“We are hopeful that the Federal Reserve will utilize this flexibility to apply capital rules to these entities that are consistent with the insurance business model and our legal entity regulation and we are committed to assisting them in this important endeavor,” he said.
In the realm of international regulation, he expressed concern before both committees over the regulatory changes proposed by the International Association of Insurance Supervisors (IAIS). He said the IAIS wans to impose new requirements on internationally active groups that are not deemed “too big to fail,” including many firms based in the U.S. The IAIS is also looking to develop a global insurance capital standard as part of the Common Framework for the Supervision of Internationally Active Insurance Groups (ComFrame).
He said state insurance regulators are concerned with the development of international capital standards for the insurance industry, as well as the process and speed with which the IAIS is developing them.
“We have serious concerns about the aggressive timeline of developing a global capital standard given legal, regulatory, and accounting differences around the globe, but are fully engaged in the process to ensure that any development appropriately reflects the risk characteristics of the underlying business and does not undermine legal entity capital requirements in the U.S.,” he said.
McCarty said the Federal Reserve’s implementation of capital rules will be of crucial importance to the international discussions, but insurance regulators have their own responsibilities to the U.S. insurance sector, and will not implement any international standards that are inconsistent with “our time-tested solvency regime that has provided long-standing protection to policyholders and ensured a competitive and stable U.S. insurance marketplace.”
McCarty discussed the E.U.-U.S. Insurance Project before the House Subcommittee. He said there is the ability to enhance the transatlantic insurance markets with this project but acknowledged there are still many questions about how the EU will treat U.S. firms under its new Solvency II oversight regime that becomes effective in 2015.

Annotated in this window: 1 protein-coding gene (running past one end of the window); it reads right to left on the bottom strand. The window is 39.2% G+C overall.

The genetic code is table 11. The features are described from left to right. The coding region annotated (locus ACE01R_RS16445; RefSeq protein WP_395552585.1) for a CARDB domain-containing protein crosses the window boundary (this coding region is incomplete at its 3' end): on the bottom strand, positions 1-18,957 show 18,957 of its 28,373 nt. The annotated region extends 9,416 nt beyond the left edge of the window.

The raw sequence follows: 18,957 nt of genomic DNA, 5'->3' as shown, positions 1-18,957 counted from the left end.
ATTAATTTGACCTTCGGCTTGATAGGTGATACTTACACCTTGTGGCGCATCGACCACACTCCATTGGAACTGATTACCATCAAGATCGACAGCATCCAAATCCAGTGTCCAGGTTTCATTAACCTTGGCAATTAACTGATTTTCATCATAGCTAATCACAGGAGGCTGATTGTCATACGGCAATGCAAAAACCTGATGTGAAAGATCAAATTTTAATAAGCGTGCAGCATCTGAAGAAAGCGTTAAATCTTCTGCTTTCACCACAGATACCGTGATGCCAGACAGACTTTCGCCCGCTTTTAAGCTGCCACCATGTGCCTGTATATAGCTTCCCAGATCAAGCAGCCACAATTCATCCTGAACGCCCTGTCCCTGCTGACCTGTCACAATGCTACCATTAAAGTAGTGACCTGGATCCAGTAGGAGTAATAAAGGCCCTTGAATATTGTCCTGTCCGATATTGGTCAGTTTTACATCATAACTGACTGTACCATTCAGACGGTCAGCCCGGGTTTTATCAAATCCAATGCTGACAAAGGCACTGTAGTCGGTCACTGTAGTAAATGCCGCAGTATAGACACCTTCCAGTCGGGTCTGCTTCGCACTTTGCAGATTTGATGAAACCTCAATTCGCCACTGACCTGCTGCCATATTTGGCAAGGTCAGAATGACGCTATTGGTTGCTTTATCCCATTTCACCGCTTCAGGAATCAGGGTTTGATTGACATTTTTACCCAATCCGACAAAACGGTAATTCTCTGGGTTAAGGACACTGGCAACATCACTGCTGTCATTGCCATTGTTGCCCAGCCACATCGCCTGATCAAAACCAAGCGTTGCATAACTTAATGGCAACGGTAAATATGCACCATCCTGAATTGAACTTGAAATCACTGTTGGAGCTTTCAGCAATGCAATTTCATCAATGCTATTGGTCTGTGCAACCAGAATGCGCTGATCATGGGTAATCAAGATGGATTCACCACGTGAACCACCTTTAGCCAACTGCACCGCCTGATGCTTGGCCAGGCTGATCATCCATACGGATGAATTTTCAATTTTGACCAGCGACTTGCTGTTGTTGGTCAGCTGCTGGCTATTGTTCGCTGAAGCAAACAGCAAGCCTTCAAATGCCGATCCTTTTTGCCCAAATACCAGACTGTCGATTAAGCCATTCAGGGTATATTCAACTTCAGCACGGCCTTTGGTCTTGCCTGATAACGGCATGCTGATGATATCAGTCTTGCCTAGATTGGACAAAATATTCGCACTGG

McCarty wrapped up his testimony before the Senate with comments on the importance of transparency and the opposition the state regulators expressed over the IAIS’ decision to limit stakeholder engagement. He said states are equally as concerned with the lack of transparency at the Financial Stability Board (FSB), an international body that monitors and makes recommendations about the global financial system.
“While we appreciate the role of the Federal Reserve, Treasury and the Securities and Exchange Commission as members of the FSB, state insurance regulators supervise 100 percent of the private insurance market in the United States and to date have had only limited access into FSB discussions relevant to our sector,” he said. “Given the role of the FSB in designating three U.S. insurers as globally systemically important insurers, we find the lack of support for our inclusion at the FSB by our federal colleagues troubling and not reflective of the best interests of U.S. insurers and policyholders.”
McCarty serves as chair of the newly-formed ComFrame Development and Analysis Working Group, formed last year by the NAIC to provide ongoing review and technical and strategic input on ComFrame and the international group capital developments. CDAWG is also exploring group capital concepts appropriate for U.S.-based internationally active insurance groups.
McCarty said U.S. insurance regulators have a “strong track record of effective collaboration and supervision” and noted that the NAIC is committed to continue working with its federal and international counterparts to ensure “open, competitive, and stable markets around the world.”
McCarty said consistency in regulation globally is important, but preserving regulatory independence and diversity of thought can also serve as a buffer against contagion or one-size-fits all behaviors by financial firms that can result from one-size-fits-all regulatory approaches. “U.S. state insurance regulation has a strong track record of evolving to meet the challenges posed by dynamic markets, and we continue to believe that well-regulated markets, both here and abroad, make for well-protected policyholders.”